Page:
The word Dua comes from the Arabic “to call out” and is an act of worship and union with God for Muslims. Dua is not an obligation, unlike prayers, the time and order of actions of which are strictly defined, it can be brought at any time of the day and with any activity important for the believer, for example, during Ramadan, it can additionally be Dua at the end of fasting. Dua may be devoted to asking for forgiveness, calling for mercy, giving thanks, asking for help, and so on. Dua can be made several times a day for a wide variety of occasions.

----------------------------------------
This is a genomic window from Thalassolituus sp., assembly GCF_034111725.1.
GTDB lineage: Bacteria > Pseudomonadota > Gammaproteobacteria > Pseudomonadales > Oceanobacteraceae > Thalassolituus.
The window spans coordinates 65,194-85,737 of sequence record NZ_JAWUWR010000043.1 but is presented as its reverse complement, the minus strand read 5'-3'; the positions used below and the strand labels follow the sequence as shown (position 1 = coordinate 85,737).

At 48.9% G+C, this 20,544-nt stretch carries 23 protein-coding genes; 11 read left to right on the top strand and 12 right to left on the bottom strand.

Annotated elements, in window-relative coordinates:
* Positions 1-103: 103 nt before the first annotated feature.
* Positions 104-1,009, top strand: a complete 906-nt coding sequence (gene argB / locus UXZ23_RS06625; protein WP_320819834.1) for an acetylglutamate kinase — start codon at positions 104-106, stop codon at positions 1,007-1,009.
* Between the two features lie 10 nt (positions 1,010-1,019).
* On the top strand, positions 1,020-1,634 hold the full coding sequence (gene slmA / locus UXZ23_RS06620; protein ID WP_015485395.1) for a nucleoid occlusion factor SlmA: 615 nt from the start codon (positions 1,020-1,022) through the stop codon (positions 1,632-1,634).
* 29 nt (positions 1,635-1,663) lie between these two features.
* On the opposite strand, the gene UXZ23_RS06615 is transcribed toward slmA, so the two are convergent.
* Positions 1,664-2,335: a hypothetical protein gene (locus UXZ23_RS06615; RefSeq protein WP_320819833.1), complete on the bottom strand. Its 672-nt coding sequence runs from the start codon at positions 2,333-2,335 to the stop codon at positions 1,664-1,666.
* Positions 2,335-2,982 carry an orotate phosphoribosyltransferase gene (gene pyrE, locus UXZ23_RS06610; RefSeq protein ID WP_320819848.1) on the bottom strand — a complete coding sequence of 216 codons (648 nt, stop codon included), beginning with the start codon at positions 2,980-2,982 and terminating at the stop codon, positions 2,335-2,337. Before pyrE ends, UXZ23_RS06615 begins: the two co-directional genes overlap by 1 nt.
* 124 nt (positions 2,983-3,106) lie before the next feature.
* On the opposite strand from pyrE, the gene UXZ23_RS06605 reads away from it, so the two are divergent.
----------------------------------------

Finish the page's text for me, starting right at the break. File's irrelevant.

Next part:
Muslims can make duas with diligence and try to make as many of them as possible. But what is important is not how many times you make a dua or how long it will be, if you remember them by heart or read them from paper, but what kind of intention is invested in it, the significance of its meaning.
A special reward is given for doing dua for other people. This can be done for a loved one, or for strangers, as well as for the community as a whole. By asking for other people, believers are doing a great spiritual service for themselves, ennobling their thoughts and perfecting their spirit.
O Allah, on this day, grant me the obedience of the humble expand my chest through the repentance of the humble, by Your security, O the shelter of the fearful.